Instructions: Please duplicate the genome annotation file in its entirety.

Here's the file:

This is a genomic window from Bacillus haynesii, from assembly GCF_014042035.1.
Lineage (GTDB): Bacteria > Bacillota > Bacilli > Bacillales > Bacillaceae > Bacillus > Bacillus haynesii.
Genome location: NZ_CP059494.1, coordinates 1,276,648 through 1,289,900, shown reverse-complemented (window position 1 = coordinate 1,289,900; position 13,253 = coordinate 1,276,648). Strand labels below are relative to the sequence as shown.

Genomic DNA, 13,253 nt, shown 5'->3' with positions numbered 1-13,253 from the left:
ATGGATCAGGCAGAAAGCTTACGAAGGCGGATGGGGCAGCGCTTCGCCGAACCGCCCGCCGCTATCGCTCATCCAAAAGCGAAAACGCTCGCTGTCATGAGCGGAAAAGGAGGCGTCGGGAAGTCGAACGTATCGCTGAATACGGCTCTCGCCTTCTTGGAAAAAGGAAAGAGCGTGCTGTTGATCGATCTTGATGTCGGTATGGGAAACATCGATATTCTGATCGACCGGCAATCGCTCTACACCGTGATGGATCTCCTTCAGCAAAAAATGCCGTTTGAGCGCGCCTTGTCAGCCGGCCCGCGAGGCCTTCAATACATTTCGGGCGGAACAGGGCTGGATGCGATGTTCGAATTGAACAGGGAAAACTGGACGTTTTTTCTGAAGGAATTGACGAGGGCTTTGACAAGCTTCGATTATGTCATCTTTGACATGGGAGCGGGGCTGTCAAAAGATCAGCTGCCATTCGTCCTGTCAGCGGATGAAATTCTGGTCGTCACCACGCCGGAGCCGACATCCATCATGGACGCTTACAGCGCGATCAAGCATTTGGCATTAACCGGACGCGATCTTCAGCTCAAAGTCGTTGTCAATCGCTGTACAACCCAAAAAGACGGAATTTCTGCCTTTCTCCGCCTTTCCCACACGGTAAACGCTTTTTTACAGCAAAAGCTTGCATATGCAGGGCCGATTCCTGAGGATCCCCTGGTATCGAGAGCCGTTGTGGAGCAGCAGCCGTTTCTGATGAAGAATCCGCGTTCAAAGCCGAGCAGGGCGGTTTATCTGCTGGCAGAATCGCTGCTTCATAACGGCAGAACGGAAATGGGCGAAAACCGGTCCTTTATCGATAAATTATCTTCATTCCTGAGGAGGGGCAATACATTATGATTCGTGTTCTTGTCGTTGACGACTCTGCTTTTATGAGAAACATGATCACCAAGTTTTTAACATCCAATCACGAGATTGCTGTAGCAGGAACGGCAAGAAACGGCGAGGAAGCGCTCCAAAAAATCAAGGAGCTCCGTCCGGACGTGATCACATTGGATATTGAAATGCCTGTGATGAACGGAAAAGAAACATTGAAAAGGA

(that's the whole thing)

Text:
This is a genomic window from Bacillus haynesii, from assembly GCF_014042035.1.
Lineage (GTDB): Bacteria > Bacillota > Bacilli > Bacillales > Bacillaceae > Bacillus > Bacillus haynesii.
Genome location: NZ_CP059494.1, coordinates 1,276,648 through 1,289,900, shown reverse-complemented (window position 1 = coordinate 1,289,900; position 13,253 = coordinate 1,276,648). Strand labels below are relative to the sequence as shown.

Genomic DNA, 13,253 nt, shown 5'->3' with positions numbered 1-13,253 from the left:
ATGGATCAGGCAGAAAGCTTACGAAGGCGGATGGGGCAGCGCTTCGCCGAACCGCCCGCCGCTATCGCTCATCCAAAAGCGAAAACGCTCGCTGTCATGAGCGGAAAAGGAGGCGTCGGGAAGTCGAACGTATCGCTGAATACGGCTCTCGCCTTCTTGGAAAAAGGAAAGAGCGTGCTGTTGATCGATCTTGATGTCGGTATGGGAAACATCGATATTCTGATCGACCGGCAATCGCTCTACACCGTGATGGATCTCCTTCAGCAAAAAATGCCGTTTGAGCGCGCCTTGTCAGCCGGCCCGCGAGGCCTTCAATACATTTCGGGCGGAACAGGGCTGGATGCGATGTTCGAATTGAACAGGGAAAACTGGACGTTTTTTCTGAAGGAATTGACGAGGGCTTTGACAAGCTTCGATTATGTCATCTTTGACATGGGAGCGGGGCTGTCAAAAGATCAGCTGCCATTCGTCCTGTCAGCGGATGAAATTCTGGTCGTCACCACGCCGGAGCCGACATCCATCATGGACGCTTACAGCGCGATCAAGCATTTGGCATTAACCGGACGCGATCTTCAGCTCAAAGTCGTTGTCAATCGCTGTACAACCCAAAAAGACGGAATTTCTGCCTTTCTCCGCCTTTCCCACACGGTAAACGCTTTTTTACAGCAAAAGCTTGCATATGCAGGGCCGATTCCTGAGGATCCCCTGGTATCGAGAGCCGTTGTGGAGCAGCAGCCGTTTCTGATGAAGAATCCGCGTTCAAAGCCGAGCAGGGCGGTTTATCTGCTGGCAGAATCGCTGCTTCATAACGGCAGAACGGAAATGGGCGAAAACCGGTCCTTTATCGATAAATTATCTTCATTCCTGAGGAGGGGCAATACATTATGATTCGTGTTCTTGTCGTTGACGACTCTGCTTTTATGAGAAACATGATCACCAAGTTTTTAACATCCAATCACGAGATTGCTGTAGCAGGAACGGCAAGAAACGGCGAGGAAGCGCTCCAAAAAATCAAGGAGCTCCGTCCGGACGTGATCACATTGGATATTGAAATGCCTGTGATGAACGGAAAAGAAACATTGAAAAGGA